For teens especially, this conversation regarding service and gratitude helps them "see the meaning in the behavior and hopefully find more joy in doing it," Bono said.

Generosity is another way to cultivate joy and gratitude, Anderson said, noting the holiday season is a great time to develop these practices.

"We're going to feel the joy of the season and the gratefulness when we do something that brings other people closer into the kingdom of God," she said. "When we get focused on the presents, it reduces the joy and the season of giving. What we really are seeking is these intangible moments and experiences and relationship interactions."

Bono's research shows that "practicing gratitude helps children become more purposeful." He views gratitude as "an intentional skill" we can develop to improve the quality of our lives.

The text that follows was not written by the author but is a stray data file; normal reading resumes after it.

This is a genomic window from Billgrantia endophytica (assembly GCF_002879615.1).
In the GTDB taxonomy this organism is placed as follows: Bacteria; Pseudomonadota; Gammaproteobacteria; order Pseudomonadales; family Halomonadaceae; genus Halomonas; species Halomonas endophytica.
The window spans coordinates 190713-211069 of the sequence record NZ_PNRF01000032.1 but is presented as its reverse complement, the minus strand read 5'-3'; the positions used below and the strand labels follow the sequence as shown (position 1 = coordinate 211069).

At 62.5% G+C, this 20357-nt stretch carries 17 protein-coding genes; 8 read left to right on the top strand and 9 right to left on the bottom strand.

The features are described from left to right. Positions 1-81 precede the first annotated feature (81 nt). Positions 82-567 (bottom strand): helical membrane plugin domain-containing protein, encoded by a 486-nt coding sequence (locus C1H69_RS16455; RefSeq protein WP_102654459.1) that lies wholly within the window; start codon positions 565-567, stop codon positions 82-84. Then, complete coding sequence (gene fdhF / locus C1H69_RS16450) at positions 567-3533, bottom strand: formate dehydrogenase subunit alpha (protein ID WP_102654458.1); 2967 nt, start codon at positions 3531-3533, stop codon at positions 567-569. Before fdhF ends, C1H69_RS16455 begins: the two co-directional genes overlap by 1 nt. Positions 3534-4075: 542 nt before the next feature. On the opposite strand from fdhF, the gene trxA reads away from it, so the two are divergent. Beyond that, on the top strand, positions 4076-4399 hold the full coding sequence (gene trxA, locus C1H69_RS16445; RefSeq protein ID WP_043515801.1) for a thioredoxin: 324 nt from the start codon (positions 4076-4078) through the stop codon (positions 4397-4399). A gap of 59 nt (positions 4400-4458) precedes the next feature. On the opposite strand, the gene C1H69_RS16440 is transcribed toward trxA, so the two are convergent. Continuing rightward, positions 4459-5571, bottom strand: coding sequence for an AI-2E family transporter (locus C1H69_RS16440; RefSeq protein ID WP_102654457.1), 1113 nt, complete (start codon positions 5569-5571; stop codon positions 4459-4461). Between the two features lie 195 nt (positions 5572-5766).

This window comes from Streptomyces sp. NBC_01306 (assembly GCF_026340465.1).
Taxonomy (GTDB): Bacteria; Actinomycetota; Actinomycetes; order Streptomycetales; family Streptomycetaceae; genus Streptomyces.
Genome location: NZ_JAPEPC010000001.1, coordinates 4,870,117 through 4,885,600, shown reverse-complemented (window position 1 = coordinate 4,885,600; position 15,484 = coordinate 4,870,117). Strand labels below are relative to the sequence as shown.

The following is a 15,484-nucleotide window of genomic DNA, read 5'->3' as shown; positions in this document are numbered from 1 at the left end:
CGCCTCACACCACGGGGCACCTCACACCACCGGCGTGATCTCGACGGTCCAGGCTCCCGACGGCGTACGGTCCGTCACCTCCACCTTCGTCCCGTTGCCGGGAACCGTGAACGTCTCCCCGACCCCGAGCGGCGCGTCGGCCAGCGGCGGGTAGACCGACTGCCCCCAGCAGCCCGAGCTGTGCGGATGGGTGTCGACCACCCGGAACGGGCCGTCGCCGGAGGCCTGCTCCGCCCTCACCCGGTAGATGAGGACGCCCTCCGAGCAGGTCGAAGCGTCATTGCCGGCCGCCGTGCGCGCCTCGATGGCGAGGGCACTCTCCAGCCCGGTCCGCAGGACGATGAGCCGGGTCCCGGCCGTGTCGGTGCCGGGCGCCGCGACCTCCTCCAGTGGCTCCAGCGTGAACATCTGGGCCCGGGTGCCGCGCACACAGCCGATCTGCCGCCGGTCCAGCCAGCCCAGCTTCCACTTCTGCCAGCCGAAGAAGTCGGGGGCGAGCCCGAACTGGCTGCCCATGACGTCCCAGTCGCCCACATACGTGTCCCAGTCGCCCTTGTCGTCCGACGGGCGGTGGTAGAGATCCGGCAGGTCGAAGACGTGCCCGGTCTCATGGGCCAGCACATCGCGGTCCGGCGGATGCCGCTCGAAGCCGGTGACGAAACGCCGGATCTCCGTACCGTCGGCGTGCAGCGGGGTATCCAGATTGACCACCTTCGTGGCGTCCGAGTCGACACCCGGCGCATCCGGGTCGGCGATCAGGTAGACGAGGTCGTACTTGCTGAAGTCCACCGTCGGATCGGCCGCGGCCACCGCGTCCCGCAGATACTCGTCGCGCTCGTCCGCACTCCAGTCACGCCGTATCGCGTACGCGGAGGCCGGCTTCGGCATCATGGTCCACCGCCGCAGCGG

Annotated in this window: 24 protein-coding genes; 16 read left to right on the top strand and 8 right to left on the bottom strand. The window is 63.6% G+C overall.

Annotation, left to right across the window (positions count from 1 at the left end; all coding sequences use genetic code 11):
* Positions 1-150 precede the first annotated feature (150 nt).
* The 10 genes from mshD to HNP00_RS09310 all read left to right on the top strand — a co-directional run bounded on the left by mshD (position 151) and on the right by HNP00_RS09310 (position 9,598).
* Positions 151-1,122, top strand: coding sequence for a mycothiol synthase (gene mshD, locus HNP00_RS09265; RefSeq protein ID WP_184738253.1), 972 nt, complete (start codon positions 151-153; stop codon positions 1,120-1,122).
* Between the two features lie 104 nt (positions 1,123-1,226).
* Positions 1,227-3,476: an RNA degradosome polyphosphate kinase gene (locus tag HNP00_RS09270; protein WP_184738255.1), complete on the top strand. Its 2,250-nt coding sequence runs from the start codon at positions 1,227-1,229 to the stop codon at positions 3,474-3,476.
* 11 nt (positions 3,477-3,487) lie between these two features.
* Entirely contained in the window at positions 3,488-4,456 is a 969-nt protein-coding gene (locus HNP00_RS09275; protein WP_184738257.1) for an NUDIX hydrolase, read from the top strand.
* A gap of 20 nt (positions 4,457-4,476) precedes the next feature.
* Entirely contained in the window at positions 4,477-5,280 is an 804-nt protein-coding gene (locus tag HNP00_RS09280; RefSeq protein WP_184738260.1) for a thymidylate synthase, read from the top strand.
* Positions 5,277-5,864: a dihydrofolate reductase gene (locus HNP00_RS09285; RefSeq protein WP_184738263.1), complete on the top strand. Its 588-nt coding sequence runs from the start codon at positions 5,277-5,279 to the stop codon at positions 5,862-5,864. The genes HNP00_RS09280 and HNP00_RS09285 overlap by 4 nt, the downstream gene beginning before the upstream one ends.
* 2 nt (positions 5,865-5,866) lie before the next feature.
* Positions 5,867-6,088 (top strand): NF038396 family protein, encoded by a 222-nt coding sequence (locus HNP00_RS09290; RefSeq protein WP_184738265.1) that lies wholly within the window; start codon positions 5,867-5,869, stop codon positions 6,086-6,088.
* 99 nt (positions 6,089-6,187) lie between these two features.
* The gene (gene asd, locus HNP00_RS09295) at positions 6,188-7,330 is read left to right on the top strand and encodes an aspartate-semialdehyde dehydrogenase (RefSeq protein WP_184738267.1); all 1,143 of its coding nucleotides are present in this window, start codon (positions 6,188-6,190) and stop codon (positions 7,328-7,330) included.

"[Gratitude] is strongly related with self-discipline and personal responsibility," he said, noting the importance of awareness in both hard and good times.

The Rev. Joy Price   Photo courtesy of Joy Price

The Rev. Joy Price  

Photo courtesy of Joy Price.

"A lot of times when we're happy, we're sort of mindless," he explained. "It's worth practicing gratitude to notice what makes you happy and try to plan more of that in your life. It's about becoming a more intentional person in the world."

Price agreed, adding that regardless of circumstances, God's love can be a reason to give thanks.

"How can we not give every ounce of gratitude that our physical being and our emotional being can develop to a God who gives us eternal life?" she said. "Life is hard, but I think when you approach life having this attitude of gratitude, it enriches your spiritual relationship with God and with neighbor."

Emily Snell is a freelance writer based in Nashville, Tennessee, where she is also on staff at The Upper Room. She writes frequently for Interpreter and other publications.